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Why is teaching hard?

The other day in an interview, when I was trying to explain Poseidon (a web framework that I wrote from scratch, https://github.com/amirgamil/poseidon), I found it difficult at exactly "what level of detail" I should communicate.

The challenge is that, the student has a different map of the territory than the teacher. And as we know reality is incredible detailed. Frames are made out of the details you know.

So when you explain something, the challenge becomes,

  1. How best do I determine what level of detail to communicate at?
  2. How do I proactively explain things to slowly move the level of detail closer to the source of truth (i.e. more detailed)?

This really shows why doing something yourself or building something from scratch is SO POWERFUL. Because you develop an intimate relationship with all of the nuances.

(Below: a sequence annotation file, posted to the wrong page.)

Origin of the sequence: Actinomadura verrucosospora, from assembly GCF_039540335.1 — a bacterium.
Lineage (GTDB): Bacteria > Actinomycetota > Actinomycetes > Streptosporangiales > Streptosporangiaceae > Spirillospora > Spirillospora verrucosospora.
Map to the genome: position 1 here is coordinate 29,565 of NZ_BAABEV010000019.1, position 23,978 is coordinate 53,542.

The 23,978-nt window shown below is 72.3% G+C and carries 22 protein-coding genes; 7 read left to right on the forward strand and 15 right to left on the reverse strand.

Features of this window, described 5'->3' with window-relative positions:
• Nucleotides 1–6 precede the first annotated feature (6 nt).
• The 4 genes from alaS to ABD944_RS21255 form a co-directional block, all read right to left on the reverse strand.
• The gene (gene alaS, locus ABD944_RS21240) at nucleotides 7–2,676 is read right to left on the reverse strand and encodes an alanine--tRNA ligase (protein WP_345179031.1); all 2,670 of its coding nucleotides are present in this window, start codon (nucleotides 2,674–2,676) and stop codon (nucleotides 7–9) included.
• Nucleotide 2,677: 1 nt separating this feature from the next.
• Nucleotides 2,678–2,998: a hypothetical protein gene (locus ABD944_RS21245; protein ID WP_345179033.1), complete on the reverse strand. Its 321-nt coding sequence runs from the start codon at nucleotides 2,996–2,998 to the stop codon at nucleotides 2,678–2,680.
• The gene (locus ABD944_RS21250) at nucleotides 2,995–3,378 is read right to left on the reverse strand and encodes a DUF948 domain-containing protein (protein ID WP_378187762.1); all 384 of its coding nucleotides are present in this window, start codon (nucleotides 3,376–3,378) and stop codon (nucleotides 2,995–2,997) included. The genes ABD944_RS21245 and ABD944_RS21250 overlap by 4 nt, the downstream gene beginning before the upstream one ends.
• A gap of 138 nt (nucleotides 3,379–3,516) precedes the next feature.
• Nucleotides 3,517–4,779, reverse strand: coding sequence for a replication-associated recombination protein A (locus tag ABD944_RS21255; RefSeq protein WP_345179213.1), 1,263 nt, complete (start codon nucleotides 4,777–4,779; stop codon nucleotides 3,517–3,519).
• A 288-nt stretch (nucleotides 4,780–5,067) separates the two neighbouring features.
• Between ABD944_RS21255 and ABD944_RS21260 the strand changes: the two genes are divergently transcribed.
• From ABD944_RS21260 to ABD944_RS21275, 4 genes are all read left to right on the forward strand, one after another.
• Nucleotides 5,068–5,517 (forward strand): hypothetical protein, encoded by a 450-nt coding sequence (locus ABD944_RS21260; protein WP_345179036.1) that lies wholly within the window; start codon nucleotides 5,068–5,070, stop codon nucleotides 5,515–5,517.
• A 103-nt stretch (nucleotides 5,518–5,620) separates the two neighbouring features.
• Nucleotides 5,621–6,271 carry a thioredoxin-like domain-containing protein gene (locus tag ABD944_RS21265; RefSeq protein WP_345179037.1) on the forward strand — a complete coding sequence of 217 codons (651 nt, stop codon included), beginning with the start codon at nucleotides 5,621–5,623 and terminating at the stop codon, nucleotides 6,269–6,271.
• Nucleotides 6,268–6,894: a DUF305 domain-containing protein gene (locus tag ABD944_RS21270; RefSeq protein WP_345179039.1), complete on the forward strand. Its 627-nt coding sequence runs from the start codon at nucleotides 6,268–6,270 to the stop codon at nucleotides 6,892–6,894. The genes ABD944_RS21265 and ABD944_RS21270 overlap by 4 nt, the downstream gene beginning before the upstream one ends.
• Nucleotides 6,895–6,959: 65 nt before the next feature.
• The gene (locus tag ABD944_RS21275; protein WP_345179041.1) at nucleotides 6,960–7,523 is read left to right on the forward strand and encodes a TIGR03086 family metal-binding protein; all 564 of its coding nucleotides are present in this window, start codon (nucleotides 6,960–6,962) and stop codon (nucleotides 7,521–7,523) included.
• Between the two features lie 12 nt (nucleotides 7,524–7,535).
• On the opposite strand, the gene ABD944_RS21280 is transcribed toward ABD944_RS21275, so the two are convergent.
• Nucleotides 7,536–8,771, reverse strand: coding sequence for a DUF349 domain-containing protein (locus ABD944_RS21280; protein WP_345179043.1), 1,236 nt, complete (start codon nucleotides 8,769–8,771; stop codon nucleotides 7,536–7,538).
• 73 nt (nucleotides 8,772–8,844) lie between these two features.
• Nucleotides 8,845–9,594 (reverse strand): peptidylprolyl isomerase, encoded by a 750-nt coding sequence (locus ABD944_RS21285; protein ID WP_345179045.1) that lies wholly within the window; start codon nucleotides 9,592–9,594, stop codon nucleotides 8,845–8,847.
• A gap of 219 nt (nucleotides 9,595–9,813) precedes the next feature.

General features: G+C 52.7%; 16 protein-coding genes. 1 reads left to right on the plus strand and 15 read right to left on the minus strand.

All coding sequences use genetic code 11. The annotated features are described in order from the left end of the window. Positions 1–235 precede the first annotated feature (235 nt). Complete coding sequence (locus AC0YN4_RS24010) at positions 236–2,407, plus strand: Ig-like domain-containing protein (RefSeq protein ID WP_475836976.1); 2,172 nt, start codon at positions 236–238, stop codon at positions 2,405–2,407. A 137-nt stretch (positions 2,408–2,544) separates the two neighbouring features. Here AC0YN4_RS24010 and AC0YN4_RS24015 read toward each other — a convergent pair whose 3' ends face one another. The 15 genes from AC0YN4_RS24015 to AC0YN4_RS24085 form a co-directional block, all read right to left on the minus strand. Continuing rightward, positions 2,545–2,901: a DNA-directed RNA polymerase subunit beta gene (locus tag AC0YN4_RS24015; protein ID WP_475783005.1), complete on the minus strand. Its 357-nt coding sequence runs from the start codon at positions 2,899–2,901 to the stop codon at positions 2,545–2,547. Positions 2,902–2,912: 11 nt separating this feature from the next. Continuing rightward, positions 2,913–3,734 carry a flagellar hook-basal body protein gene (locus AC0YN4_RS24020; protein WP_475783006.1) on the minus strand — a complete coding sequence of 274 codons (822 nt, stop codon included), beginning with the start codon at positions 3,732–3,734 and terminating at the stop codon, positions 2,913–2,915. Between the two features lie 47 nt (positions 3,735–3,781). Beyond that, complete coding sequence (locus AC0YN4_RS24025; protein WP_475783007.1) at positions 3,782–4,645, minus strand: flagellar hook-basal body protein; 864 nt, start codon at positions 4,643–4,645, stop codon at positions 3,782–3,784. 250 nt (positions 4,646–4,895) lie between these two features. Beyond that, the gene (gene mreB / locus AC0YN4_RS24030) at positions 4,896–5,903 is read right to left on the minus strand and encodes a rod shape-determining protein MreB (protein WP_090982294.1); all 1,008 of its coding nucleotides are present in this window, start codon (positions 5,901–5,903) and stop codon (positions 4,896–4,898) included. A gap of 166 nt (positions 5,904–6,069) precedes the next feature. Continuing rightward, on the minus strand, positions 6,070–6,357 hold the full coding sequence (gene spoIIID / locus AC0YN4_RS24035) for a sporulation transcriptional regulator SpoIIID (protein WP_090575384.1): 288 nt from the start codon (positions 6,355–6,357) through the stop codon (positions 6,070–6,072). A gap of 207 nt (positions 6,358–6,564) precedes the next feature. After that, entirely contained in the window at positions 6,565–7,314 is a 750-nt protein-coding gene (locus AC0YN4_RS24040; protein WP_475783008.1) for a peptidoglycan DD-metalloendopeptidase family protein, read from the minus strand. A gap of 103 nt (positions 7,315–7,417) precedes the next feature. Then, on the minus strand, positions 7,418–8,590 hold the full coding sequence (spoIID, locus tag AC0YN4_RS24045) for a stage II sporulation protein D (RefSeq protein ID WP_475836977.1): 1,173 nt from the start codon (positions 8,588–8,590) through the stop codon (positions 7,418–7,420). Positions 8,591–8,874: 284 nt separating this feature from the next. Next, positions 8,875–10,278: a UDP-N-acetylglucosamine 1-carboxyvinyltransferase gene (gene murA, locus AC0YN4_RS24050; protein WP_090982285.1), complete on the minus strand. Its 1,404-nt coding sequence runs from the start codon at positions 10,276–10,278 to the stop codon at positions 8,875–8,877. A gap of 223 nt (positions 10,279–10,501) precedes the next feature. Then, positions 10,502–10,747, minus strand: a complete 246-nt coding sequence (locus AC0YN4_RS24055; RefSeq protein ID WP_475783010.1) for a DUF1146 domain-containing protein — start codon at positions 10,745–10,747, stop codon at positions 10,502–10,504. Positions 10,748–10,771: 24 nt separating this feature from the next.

This reminds me of how I was taught chemistry in high school. At the beginning we were given an oversimplified model and were told that "when you get to junior year, you'll see why this was wrong."

Come junior year, we were shown the "actually correct model" and then proceeded to understand why the old, simpler model was wrong.

The challenge is that, had we not first learned the simpler model, it would have been an order of magnitude more challenging to grasp the more complicated model.

This is why abstractions are important and communicating at the CORRECT LEVEL OF DETAIL is very important. Too detailed, and the student won't grasp the material. Too simple, and the student will miss important details.

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